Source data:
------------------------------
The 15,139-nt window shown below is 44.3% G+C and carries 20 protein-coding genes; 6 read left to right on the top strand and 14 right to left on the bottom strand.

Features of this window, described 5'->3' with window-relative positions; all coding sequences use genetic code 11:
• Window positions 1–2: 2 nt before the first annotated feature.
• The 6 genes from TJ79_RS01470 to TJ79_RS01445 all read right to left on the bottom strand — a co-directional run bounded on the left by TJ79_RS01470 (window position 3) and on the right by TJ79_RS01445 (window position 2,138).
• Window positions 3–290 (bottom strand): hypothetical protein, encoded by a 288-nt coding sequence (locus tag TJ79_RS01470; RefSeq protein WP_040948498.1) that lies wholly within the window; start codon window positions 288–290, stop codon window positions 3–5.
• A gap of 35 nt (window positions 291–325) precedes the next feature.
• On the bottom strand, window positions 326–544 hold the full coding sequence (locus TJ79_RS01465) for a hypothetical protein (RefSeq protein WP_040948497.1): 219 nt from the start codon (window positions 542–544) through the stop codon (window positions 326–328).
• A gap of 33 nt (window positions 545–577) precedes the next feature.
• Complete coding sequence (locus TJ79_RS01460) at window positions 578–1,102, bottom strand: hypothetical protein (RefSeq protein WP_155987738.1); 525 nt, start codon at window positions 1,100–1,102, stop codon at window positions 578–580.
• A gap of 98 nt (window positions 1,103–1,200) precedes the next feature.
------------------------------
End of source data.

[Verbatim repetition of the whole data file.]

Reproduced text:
The 15,139-nt window shown below is 44.3% G+C and carries 20 protein-coding genes; 6 read left to right on the top strand and 14 right to left on the bottom strand.

Features of this window, described 5'->3' with window-relative positions; all coding sequences use genetic code 11:
• Window positions 1–2: 2 nt before the first annotated feature.
• The 6 genes from TJ79_RS01470 to TJ79_RS01445 all read right to left on the bottom strand — a co-directional run bounded on the left by TJ79_RS01470 (window position 3) and on the right by TJ79_RS01445 (window position 2,138).
• Window positions 3–290 (bottom strand): hypothetical protein, encoded by a 288-nt coding sequence (locus tag TJ79_RS01470; RefSeq protein WP_040948498.1) that lies wholly within the window; start codon window positions 288–290, stop codon window positions 3–5.
• A gap of 35 nt (window positions 291–325) precedes the next feature.
• On the bottom strand, window positions 326–544 hold the full coding sequence (locus TJ79_RS01465) for a hypothetical protein (RefSeq protein WP_040948497.1): 219 nt from the start codon (window positions 542–544) through the stop codon (window positions 326–328).
• A gap of 33 nt (window positions 545–577) precedes the next feature.
• Complete coding sequence (locus TJ79_RS01460) at window positions 578–1,102, bottom strand: hypothetical protein (RefSeq protein WP_155987738.1); 525 nt, start codon at window positions 1,100–1,102, stop codon at window positions 578–580.
• A gap of 98 nt (window positions 1,103–1,200) precedes the next feature.